Anchorage lawmaker Ellis says he's been treated for prostate cancer

Richard Mauer
Richard Mauer

JUNEAU -- Sen. Johnny Ellis, the long-serving Anchorage legislator, said on the Senate floor Wednesday that he has been treated for prostate cancer.

"It's part of the explanation of me moving a little slowly this session but things are getting better, I'm happy to report," Ellis said during the time reserved for senators to speak on any subject.

Ellis said it wasn't his style to discuss personal medical issues but said he wanted to salute the late U.S. Sen. Ted Stevens for encouraging open discussion of what had once been such a private, and often ignored, condition.

Ellis, 53, who was first elected in 1986, recalled being a much younger man during one of Stevens' annual speeches to the Legislature and expecting him to devote his talk to oil exploration, subsistence and earmarks. Instead, Stevens devoted a large part of his talk to urging men to undergo prostate cancer screening, just as women were getting mammograms to screen for breast cancer.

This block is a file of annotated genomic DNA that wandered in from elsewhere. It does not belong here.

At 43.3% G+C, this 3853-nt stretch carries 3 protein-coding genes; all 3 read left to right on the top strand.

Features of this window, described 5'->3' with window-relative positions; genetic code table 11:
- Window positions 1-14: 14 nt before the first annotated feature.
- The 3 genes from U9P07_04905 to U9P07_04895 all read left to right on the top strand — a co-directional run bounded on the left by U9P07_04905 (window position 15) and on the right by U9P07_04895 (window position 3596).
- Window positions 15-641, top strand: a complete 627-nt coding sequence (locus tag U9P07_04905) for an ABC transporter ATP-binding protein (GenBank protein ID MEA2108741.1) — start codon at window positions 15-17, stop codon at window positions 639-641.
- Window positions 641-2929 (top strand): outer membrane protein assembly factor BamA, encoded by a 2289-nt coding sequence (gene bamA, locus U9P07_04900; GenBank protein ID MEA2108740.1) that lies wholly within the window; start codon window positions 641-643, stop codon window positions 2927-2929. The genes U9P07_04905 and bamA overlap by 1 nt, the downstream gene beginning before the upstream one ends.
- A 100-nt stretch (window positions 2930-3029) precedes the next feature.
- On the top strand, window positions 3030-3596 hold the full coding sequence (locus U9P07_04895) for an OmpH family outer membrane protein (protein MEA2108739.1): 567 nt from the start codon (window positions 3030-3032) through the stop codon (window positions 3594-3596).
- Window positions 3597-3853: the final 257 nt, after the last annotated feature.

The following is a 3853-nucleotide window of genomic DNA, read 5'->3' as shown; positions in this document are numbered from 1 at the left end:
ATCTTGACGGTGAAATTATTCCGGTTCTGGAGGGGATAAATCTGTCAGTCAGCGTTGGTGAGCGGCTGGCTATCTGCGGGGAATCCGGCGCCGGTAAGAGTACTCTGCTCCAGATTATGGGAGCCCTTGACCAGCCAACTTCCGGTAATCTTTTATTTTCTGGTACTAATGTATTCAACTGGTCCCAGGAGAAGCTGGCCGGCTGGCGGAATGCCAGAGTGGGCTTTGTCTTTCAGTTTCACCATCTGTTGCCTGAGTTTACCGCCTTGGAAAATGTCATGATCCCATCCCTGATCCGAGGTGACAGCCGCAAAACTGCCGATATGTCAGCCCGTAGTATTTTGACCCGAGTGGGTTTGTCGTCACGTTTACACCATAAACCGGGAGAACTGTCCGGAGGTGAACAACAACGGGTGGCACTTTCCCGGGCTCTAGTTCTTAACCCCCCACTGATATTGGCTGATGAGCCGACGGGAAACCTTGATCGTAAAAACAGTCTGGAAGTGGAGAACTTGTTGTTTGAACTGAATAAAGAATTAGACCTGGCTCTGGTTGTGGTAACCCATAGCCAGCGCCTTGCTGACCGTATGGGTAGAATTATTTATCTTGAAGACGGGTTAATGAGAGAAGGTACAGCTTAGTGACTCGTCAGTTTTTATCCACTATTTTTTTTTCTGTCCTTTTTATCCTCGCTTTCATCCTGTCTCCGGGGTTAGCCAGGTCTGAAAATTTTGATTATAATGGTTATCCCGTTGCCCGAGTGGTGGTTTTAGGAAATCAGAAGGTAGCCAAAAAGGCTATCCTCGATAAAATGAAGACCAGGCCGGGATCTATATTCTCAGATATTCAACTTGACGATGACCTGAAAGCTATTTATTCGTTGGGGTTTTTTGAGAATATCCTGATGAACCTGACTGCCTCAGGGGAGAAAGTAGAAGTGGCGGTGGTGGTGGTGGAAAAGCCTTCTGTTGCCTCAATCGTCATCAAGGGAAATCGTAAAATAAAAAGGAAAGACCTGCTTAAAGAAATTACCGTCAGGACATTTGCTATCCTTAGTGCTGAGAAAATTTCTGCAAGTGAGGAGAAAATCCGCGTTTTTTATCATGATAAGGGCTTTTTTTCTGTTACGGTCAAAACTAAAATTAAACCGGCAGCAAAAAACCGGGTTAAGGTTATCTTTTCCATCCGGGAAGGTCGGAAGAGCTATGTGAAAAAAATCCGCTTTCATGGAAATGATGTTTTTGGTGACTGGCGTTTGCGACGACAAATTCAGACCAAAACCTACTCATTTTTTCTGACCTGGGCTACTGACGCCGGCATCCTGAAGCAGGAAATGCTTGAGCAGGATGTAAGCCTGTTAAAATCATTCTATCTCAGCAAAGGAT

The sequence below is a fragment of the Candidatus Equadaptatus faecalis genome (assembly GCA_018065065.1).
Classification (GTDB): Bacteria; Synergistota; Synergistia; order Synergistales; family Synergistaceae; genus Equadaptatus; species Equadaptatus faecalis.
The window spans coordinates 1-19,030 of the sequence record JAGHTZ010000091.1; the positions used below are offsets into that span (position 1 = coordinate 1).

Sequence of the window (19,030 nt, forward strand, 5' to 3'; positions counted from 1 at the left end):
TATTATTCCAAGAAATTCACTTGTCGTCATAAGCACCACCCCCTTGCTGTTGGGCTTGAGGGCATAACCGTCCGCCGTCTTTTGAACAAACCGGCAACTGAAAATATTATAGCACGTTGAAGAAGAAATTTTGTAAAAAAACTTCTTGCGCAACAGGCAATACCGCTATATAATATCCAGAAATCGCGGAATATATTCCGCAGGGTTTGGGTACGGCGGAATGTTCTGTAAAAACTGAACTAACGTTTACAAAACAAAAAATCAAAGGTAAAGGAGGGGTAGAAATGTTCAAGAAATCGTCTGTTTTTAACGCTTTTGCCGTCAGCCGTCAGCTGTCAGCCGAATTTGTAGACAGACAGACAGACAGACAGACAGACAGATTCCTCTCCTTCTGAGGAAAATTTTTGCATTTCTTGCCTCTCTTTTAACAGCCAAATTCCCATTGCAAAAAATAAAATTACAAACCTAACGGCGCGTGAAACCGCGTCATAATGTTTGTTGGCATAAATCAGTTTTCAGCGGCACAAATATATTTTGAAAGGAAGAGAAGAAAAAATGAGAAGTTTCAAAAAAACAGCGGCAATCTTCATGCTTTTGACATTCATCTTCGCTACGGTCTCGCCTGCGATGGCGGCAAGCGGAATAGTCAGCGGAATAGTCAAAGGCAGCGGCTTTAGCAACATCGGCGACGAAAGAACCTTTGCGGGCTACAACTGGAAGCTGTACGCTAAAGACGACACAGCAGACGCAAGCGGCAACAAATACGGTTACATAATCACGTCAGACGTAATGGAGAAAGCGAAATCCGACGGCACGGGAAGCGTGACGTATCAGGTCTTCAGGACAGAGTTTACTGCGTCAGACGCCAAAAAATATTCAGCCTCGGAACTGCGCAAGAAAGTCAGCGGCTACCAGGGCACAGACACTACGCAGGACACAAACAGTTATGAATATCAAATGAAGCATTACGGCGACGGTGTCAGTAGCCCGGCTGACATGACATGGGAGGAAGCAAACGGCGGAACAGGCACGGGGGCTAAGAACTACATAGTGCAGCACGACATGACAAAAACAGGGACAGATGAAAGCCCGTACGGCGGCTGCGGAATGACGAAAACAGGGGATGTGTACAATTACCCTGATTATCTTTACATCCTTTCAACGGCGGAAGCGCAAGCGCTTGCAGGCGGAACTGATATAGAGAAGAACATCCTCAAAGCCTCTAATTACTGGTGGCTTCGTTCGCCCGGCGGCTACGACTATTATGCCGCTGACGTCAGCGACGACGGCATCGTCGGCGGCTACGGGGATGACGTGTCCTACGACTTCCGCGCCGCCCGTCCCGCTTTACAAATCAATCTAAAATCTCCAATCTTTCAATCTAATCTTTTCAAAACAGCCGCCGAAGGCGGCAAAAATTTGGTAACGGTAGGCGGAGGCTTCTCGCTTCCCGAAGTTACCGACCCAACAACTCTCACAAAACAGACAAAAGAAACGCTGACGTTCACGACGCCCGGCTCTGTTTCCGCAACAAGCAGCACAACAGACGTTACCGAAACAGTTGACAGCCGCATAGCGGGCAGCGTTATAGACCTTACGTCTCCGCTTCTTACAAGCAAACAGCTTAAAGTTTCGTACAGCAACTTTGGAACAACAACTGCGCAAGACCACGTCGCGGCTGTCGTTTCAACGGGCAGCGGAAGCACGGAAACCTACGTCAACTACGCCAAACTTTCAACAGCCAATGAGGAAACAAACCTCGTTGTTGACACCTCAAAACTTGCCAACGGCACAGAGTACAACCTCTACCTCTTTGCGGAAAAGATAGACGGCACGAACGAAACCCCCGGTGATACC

"Those words came back to me when I had some concerns," Ellis said.

He went for a checkup over the summer and the results were grim.

"I had a diagnosis of prostate cancer. That was pretty devastating, a pretty scary thing -- thank God for health insurance. I'd hate to face this without it."

Ellis said he chose to have his treatment in Anchorage, including surgery. He completed the treatments in the fall.

"For a terrible diagnosis, it was a wonderful experience, and I'm forever grateful," he said. He has since undergone tests and has been told he's "cancer-free."

Ellis praised the Legislature's past efforts to force insurance companies to provide breast- and prostate-cancer screenings as part of basic coverage.

To Alaskans, he said, "Take care of your health, go to those physicals, if you have any concerns, get checked out."

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